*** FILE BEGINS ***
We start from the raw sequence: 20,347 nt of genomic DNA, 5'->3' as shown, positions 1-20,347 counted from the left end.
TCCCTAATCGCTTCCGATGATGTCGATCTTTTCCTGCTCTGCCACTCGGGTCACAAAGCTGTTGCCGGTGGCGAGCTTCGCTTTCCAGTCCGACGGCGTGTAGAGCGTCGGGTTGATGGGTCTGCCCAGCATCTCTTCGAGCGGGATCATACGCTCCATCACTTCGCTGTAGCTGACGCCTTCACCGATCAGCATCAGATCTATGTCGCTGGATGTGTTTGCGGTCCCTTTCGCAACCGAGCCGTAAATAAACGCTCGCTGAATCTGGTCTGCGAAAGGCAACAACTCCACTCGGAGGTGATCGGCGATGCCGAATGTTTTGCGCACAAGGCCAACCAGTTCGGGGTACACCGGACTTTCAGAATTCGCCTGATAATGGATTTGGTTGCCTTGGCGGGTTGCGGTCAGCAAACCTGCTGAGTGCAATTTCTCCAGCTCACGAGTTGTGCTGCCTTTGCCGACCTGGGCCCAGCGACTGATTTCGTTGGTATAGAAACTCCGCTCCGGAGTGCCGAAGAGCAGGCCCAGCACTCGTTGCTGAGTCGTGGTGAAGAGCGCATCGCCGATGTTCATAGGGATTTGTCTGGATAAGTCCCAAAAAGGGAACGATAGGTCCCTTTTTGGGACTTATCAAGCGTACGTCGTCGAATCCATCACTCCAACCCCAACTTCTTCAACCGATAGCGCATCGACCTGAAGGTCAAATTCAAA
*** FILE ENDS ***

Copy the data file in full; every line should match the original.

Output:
We start from the raw sequence: 20,347 nt of genomic DNA, 5'->3' as shown, positions 1-20,347 counted from the left end.
TCCCTAATCGCTTCCGATGATGTCGATCTTTTCCTGCTCTGCCACTCGGGTCACAAAGCTGTTGCCGGTGGCGAGCTTCGCTTTCCAGTCCGACGGCGTGTAGAGCGTCGGGTTGATGGGTCTGCCCAGCATCTCTTCGAGCGGGATCATACGCTCCATCACTTCGCTGTAGCTGACGCCTTCACCGATCAGCATCAGATCTATGTCGCTGGATGTGTTTGCGGTCCCTTTCGCAACCGAGCCGTAAATAAACGCTCGCTGAATCTGGTCTGCGAAAGGCAACAACTCCACTCGGAGGTGATCGGCGATGCCGAATGTTTTGCGCACAAGGCCAACCAGTTCGGGGTACACCGGACTTTCAGAATTCGCCTGATAATGGATTTGGTTGCCTTGGCGGGTTGCGGTCAGCAAACCTGCTGAGTGCAATTTCTCCAGCTCACGAGTTGTGCTGCCTTTGCCGACCTGGGCCCAGCGACTGATTTCGTTGGTATAGAAACTCCGCTCCGGAGTGCCGAAGAGCAGGCCCAGCACTCGTTGCTGAGTCGTGGTGAAGAGCGCATCGCCGATGTTCATAGGGATTTGTCTGGATAAGTCCCAAAAAGGGAACGATAGGTCCCTTTTTGGGACTTATCAAGCGTACGTCGTCGAATCCATCACTCCAACCCCAACTTCTTCAACCGATAGCGCATCGACCTGAAGGTCAAATTCAAA